Cold spring may delay cantaloupes, honeydews - The Packer

Cold spring may delay cantaloupes, honeydews

06/02/2011 02:01:00 PM
Dan Gailbraith

Turlock Fruit, founded 88 years ago by Smith’s grandfather, is still a family operation. His father, Don Smith, remains active in the business, and his son, Alec Smith, now represents the family’s fourth generation at Turlock Fruit.

Fresno, Calif.-based Crown Jewels Marketing LLC is once again marketing cantaloupes and honeydews grown by Perez Packing Inc., Firebaugh, Calif., another longtime California grower-shipper.

“We’ll do the same program as last year with about 3 million cartons of cantaloupes and 500,000 cartons of honeydews,” said Atomic Torosian, managing partner for Crown Jewels.

The first round of plantings should begin coming out of the field right after July 4, he said. Because of chilly, wet weather, the second plantings are of concern to Torosian.

“The second plantings may have some fruit that won’t make it to the table,” he said.

If so, it could mean tight supplies in late July, Torosian said.

Late summer-early fall will be a strong period for Crown Jewels, he said, because Perez Packing plants several late season varieties that ”get a little better color and sugar content,” Torosian said.

Rodney VanBebber, sales manager for Mendota, Calif.-based Pappas & Co., said he also is mildly anxious about possible weather damage to second and third plantings.

“But we still have time to grow out of the issues,” he said.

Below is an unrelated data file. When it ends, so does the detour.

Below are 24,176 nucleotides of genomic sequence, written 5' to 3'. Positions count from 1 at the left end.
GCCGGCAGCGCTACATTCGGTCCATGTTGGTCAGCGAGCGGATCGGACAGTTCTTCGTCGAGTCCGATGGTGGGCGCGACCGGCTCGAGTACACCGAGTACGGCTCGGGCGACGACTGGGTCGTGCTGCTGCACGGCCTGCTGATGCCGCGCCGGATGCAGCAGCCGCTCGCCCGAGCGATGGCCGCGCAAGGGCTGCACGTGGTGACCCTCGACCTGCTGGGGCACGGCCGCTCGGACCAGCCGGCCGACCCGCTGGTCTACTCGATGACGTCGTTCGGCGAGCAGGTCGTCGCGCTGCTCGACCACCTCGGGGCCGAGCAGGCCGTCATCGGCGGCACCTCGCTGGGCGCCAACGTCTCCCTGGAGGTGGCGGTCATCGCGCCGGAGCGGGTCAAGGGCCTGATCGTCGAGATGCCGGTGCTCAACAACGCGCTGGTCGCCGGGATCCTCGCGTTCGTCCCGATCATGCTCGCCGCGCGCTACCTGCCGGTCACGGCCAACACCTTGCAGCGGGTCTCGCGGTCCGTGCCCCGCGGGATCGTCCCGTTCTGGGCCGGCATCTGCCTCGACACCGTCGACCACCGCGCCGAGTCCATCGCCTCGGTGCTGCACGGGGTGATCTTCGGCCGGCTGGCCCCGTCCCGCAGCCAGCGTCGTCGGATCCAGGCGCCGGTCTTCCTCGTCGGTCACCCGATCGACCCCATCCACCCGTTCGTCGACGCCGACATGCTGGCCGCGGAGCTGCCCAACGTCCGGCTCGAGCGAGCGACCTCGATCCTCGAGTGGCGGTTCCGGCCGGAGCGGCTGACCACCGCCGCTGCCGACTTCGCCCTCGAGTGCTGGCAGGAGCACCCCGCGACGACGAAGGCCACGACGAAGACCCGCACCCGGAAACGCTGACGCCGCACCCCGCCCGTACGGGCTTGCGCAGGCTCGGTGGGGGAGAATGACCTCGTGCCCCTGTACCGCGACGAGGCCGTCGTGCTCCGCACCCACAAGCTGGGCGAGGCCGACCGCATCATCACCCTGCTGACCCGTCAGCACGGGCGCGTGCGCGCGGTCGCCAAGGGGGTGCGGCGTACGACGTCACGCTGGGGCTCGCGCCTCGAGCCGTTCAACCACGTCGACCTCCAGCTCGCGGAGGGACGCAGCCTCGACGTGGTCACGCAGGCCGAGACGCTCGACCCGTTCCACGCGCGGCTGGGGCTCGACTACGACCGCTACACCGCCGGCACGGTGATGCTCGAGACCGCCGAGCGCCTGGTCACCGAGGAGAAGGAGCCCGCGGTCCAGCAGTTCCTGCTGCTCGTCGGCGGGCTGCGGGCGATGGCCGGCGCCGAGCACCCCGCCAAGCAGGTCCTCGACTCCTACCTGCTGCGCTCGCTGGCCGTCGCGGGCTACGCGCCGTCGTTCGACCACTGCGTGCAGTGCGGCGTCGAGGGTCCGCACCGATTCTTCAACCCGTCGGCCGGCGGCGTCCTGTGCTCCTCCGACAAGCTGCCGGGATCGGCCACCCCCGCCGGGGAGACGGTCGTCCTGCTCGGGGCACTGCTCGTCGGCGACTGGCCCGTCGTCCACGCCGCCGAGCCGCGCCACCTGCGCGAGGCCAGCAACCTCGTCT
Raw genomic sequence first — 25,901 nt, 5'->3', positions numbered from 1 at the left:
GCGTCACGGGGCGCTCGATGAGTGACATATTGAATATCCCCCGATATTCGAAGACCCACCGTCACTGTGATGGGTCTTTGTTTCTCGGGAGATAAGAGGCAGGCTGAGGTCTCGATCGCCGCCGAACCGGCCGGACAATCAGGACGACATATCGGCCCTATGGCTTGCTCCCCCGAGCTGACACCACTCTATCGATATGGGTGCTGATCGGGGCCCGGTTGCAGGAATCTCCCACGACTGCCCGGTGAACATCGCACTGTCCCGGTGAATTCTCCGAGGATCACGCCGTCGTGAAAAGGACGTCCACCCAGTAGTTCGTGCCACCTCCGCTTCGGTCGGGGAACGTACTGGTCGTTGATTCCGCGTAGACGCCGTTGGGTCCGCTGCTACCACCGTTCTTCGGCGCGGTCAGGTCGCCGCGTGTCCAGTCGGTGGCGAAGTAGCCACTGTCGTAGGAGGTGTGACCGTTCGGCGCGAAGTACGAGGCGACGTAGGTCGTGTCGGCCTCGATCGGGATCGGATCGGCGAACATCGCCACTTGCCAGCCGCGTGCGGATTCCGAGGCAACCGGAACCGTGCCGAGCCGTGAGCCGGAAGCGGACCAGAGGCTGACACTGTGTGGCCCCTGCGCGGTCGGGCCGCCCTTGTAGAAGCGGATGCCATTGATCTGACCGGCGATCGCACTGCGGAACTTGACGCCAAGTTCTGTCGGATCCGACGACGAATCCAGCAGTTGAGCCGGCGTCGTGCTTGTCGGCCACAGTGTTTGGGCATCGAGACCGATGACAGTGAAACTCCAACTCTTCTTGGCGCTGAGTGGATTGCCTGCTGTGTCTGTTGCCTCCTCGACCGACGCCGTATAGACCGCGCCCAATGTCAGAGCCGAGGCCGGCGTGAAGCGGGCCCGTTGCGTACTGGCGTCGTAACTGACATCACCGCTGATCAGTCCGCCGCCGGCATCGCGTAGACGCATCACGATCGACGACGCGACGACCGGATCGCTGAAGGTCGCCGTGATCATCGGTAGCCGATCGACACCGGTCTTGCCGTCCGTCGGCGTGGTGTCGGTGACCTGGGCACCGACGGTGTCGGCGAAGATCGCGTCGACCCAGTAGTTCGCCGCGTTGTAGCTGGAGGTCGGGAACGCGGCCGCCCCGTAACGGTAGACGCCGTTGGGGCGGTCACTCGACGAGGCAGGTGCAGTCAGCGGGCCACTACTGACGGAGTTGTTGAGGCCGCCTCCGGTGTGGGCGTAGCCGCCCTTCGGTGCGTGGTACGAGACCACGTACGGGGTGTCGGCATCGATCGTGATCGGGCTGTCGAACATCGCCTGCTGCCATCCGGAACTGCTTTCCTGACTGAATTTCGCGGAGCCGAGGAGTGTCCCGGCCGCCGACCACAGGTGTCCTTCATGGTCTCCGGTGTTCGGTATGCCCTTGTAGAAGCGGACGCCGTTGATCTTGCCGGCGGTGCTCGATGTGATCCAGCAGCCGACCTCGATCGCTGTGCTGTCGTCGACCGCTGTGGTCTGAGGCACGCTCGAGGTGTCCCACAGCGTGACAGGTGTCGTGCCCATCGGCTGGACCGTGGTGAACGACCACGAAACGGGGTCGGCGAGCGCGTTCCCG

Overall, the westside’s melon acreage could be down slightly this season, VanBebber said. High prices for tomatoes, corn and cotton have captured more farmland, he said. In addition, the spring weather has delayed the harvest of some grains and postponed some melon planting.

Delmar Farms, Westley, Calif., has among the latest scheduled starts to picking. Delmar, which packs and markets only company grown fruit, is projected to begin picking July 15, said Brian Wright, salesman.

“We always tend to start later and end later that nearly everyone else,” he said.

Delmar has increased its cantaloupe acreage for 2011, while honeydew plantings are about the same as 2010, Wright said.

Another of the late starters is V.H. Azhderian & Co. Inc., Los Banos.

“Last year, we started July 19, and this year looks to be pretty similar,” said Berj Moosekian, general manager.

The spring weather caused only minor problems for the company’s early cantaloupe and honeydew plantings, he said in mid-May, “but I’d like to see the plants further along.”

Azhderian is among the few companies offering organic melons this season. The company expects to have limited supplies of organic cantaloupes and mixed melons, Moosekian said.

Turlock Fruit markets organic cantaloupes and honeydews. They are packed under the Regal Oak and Peacock labels, while the conventionally grown melons get the King O’ the West and Sycamore labels.


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